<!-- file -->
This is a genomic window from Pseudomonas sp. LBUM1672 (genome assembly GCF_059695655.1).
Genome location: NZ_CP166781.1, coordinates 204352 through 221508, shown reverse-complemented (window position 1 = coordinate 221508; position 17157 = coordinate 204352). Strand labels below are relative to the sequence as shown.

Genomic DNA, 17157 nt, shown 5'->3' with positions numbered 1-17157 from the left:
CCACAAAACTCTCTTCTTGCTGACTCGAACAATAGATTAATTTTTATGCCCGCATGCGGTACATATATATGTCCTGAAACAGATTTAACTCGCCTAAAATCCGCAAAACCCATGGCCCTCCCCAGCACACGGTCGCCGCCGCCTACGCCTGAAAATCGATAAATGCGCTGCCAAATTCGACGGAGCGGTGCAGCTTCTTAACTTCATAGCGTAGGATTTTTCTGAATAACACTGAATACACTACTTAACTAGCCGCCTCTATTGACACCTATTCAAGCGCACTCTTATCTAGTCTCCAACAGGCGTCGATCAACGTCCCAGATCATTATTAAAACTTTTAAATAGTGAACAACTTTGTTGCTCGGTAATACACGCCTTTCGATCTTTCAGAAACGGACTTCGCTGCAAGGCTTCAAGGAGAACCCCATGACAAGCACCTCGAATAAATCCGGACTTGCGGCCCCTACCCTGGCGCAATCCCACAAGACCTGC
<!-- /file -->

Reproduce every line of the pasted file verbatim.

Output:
This is a genomic window from Pseudomonas sp. LBUM1672 (genome assembly GCF_059695655.1).
Genome location: NZ_CP166781.1, coordinates 204352 through 221508, shown reverse-complemented (window position 1 = coordinate 221508; position 17157 = coordinate 204352). Strand labels below are relative to the sequence as shown.

Genomic DNA, 17157 nt, shown 5'->3' with positions numbered 1-17157 from the left:
CCACAAAACTCTCTTCTTGCTGACTCGAACAATAGATTAATTTTTATGCCCGCATGCGGTACATATATATGTCCTGAAACAGATTTAACTCGCCTAAAATCCGCAAAACCCATGGCCCTCCCCAGCACACGGTCGCCGCCGCCTACGCCTGAAAATCGATAAATGCGCTGCCAAATTCGACGGAGCGGTGCAGCTTCTTAACTTCATAGCGTAGGATTTTTCTGAATAACACTGAATACACTACTTAACTAGCCGCCTCTATTGACACCTATTCAAGCGCACTCTTATCTAGTCTCCAACAGGCGTCGATCAACGTCCCAGATCATTATTAAAACTTTTAAATAGTGAACAACTTTGTTGCTCGGTAATACACGCCTTTCGATCTTTCAGAAACGGACTTCGCTGCAAGGCTTCAAGGAGAACCCCATGACAAGCACCTCGAATAAATCCGGACTTGCGGCCCCTACCCTGGCGCAATCCCACAAGACCTGC